According to an analysis of government data by Reetika Khera, a professor of economics at the Indian Institute of Technology in Delhi, millions of people have missed out on government benefits because of Aadhaar. In some cases, that’s because those who are elderly or disabled are unable to walk to the distribution sites to verify their identities. Others, who do manual labor, find that their fingerprints are too weathered from years of physical exertion to scan correctly, and so are denied their food rations.
Nikhil Dey, one of the founders of the grassroots organization Mazdoor Kisan Shakti Sangathan, also studied the government’s data. He found that approximately 1 million people in the state of Rajasthan had been unfairly dropped from the government lists for food subsidies due to Aadhaar, and more than 3 million were unable to collect their designated grain allocations. In one district alone, Dey says, 1,350 out of approximately 2,900 people marked “dead” or “duplicate” were actually neither, but lost access to their pensions anyway.
Despite these implementation challenges, the scariest parts about the program for privacy advocates are its ubiquity and lax security. According to the technology engineer Anand Venkatanarayanan, when biometric information is used to access a service via Aadhaar, such as purchasing a new cell phone, the service provider receives that person’s demographic data (name, address, phone number), and the government receives the metadata—specifically, the date and time of the transaction, the form of identification used, and the company with which the transaction was carried out. That information can paint a fuzzy but intimate long-term picture of a person’s life, and raises concerns about both government surveillance and private-sector abuse.
There is already ample evidence of misuse. High-profile examples from the past several months have dominated news cycles: 210 government agencies published full names, addresses, and Aadhaar numbers of welfare beneficiaries; 120 million users’ Aadhaar information appears to have been leaked from the telecommunications company Reliance Jio (the company claimed the data was inauthentic); bank-account and Aadhaar details of more than 100 million people were disclosed through certain open-government portals; the government’s e-hospital database was hacked to access confidential Aadhaar information.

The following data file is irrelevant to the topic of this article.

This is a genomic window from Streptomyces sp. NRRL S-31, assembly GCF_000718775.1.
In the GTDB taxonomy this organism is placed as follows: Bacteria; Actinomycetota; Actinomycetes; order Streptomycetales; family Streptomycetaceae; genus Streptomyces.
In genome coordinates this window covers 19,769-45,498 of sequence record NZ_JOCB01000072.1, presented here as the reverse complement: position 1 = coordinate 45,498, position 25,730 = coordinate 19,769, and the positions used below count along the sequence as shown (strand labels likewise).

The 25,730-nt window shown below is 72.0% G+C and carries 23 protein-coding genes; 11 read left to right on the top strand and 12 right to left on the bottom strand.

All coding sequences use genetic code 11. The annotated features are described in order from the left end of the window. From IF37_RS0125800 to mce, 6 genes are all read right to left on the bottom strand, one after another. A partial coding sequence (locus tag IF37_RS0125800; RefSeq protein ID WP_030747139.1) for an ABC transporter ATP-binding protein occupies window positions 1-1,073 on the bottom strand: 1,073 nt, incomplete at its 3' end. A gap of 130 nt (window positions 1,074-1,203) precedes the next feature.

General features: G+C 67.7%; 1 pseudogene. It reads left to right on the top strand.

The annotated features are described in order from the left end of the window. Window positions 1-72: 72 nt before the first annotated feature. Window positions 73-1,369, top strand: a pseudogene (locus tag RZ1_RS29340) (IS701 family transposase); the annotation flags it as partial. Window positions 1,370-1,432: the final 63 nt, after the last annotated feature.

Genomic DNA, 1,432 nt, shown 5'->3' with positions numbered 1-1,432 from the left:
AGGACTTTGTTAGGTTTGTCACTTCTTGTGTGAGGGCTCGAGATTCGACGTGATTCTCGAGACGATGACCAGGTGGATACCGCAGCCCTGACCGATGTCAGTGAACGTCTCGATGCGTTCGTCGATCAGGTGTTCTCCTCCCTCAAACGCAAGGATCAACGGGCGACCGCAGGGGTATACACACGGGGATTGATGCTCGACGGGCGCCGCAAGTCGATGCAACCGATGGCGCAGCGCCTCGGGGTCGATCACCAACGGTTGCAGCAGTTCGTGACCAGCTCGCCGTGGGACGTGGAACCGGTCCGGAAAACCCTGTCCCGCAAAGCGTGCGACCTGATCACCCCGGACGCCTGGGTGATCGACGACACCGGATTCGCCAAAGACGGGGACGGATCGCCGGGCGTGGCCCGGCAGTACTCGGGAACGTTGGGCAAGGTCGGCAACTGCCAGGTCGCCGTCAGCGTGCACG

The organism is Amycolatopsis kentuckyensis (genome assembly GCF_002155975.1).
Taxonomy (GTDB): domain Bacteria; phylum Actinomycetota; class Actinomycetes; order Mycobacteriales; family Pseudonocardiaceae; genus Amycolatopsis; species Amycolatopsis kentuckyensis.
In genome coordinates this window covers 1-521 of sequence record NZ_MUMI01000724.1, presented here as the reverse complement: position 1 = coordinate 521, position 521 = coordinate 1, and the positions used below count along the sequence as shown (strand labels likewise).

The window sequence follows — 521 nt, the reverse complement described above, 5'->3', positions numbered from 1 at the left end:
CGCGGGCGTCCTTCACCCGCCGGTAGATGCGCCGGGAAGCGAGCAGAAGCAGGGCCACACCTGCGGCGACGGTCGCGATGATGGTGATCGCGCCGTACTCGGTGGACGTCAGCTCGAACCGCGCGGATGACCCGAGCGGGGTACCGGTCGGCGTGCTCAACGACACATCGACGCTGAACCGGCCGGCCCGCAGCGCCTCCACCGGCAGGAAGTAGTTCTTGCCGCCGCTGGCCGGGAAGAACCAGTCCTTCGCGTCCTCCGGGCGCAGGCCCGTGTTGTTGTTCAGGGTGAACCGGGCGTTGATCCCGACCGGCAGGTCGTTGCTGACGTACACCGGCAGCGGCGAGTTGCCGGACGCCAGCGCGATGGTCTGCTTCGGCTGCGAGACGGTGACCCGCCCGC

These disclosures may be most damaging for those who are already vulnerable. Apar Gupta, a lawyer on the team that challenged Aadhaar before the Supreme Court, is particularly concerned about many Dalits (previously the “untouchables” in the caste system) and migrant laborers who work as manual scavengers, entering sewers without protection to clean them by hand. It’s a dangerous occupation with a high fatality rate, and it can also bring immense social stigma. Gupta worries that Aadhaar will permanently stigmatize these individuals by allowing future employers, schools, banks, and new acquaintances to view their database information and judge them based on their socioeconomic standing. Social mobility in India could become even more difficult. So could hiding a pregnancy or a gender-reassignment surgery, or failing the eighth grade. In many of the objections raised about Aadhaar, there’s a kernel of fear that the program could turn a person’s identity into a prison.